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American Airlines is fined $7.1 million

The FAA says two MD-80s were flown repeatedly despite autopilot problems.

August 15, 2008|Rick Popely | Chicago Tribune

American Airlines flew two MD-80 airplanes 58 times in December after pilots reported problems with the autopilot systems, a violation of safety regulations that potentially endangered passengers and crews, the government alleged Thursday.

The Federal Aviation Administration slapped American Airlines with a heavy $7.1-million fine for that lapse and others in the latest of several high-profile inspection incidents this year that saw American, as well as Southwest Airlines, chastised and punished for maintenance miscues.

"This was about them deferring some standard maintenance and continuing to fly the aircraft," FAA spokeswoman Alison Duquette said of Thursday's fine against American. "This potentially could have compromised the safety of passengers and the crew."

Duquette said the violations were discovered in the agency's routine review of American's maintenance records and not as part of the industrywide audit earlier this year that led to the grounding of hundreds of American MD-80 planes for wiring issues.

Southwest was fined $10.2 million for flying dozens of planes that were almost three years late for safety inspections and should have been grounded until the work was done.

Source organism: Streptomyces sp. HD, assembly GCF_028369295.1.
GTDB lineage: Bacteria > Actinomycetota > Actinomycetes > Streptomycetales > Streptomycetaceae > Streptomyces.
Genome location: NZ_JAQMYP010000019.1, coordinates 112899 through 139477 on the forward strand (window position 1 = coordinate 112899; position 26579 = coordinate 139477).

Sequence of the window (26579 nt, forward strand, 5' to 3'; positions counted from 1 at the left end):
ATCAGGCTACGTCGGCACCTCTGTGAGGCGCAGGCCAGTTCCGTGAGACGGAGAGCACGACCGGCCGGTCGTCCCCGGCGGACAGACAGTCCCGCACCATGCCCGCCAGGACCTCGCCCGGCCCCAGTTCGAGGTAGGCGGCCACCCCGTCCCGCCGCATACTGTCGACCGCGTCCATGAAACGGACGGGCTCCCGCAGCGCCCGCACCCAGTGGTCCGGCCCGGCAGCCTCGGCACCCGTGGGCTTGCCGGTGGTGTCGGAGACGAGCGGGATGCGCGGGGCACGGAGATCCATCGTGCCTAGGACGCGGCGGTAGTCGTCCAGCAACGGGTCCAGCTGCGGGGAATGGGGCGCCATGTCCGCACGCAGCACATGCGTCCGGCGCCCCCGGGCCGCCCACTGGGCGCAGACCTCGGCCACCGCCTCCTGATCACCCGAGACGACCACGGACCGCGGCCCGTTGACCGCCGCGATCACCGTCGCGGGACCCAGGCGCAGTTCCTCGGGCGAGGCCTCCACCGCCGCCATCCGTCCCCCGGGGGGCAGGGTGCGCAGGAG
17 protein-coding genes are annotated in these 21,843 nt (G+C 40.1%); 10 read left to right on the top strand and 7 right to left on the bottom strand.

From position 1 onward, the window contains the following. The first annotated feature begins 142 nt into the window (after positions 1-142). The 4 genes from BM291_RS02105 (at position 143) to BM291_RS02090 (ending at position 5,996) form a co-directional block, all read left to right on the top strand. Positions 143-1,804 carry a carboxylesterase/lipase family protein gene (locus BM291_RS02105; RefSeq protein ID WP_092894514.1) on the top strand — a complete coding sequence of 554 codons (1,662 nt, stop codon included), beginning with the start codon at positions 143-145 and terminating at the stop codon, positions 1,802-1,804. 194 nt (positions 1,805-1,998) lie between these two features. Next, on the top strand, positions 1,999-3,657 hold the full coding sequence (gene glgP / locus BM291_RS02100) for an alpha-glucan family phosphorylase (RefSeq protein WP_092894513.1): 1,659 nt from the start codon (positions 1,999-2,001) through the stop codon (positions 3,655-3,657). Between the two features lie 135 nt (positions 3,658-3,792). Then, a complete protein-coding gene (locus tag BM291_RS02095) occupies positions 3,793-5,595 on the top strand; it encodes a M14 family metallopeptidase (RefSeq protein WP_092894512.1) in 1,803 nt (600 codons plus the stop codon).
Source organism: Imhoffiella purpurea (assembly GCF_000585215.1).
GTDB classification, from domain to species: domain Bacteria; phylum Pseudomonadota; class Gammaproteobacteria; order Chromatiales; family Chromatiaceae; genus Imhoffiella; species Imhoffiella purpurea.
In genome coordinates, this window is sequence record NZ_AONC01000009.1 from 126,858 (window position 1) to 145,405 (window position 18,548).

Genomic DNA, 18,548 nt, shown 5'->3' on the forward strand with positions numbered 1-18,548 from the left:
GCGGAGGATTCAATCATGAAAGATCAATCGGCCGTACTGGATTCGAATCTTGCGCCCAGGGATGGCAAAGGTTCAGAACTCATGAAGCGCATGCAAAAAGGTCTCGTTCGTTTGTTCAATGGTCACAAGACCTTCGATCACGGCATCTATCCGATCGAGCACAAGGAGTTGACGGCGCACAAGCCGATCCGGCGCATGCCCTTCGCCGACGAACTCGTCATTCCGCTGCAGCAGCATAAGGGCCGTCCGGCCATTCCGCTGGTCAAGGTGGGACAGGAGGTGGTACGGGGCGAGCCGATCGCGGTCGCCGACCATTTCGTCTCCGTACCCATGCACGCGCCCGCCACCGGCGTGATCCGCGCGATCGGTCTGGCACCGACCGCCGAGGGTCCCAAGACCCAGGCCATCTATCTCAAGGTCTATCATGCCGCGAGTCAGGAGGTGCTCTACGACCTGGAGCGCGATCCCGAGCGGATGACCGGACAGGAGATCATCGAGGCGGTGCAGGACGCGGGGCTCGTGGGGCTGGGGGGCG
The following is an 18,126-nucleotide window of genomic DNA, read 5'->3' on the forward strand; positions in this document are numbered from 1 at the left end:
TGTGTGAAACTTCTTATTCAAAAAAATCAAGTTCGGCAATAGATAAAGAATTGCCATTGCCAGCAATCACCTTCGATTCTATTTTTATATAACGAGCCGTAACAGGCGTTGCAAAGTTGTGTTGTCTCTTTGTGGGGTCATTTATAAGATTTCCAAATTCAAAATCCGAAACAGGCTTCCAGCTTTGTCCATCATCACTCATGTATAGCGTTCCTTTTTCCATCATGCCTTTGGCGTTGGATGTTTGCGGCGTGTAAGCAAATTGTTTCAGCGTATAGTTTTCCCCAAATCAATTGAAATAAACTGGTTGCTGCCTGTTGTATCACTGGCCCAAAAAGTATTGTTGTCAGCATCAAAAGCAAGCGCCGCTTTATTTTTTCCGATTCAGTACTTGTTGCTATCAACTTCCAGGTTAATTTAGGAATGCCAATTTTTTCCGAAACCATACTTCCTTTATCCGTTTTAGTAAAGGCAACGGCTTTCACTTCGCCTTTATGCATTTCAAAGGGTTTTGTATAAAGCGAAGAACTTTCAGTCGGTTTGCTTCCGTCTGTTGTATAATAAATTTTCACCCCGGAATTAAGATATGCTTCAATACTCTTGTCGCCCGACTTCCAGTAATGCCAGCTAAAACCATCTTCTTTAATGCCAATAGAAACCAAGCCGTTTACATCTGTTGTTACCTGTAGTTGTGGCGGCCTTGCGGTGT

Fort Worth-based American said it would appeal the fines after it reviewed the FAA's findings. "We do not agree with the FAA's findings and characterizations of American's actions in these cases. We believe the proposed penalties are excessive," the carrier said.

Industry analyst Robert Mann said the FAA was cracking down on airlines after a spate of high-profile inspection breaches. Congressional hearings in the spring indicated that the FAA and Southwest falsified records of safety inspections, embarrassing the agency that is supposed to be a watchdog.

As a rash of maintenance problems came to light this spring, the FAA directed inspectors to make sure every U.S. airline was in full compliance with safety orders. That led to the grounding of American Airlines' full fleet of MD-80s in April. "From those hearings, the suggestion was that there was far too cozy a relationship between the FAA and the airlines' inspection management," Mann said.

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rpopely@tribune.com

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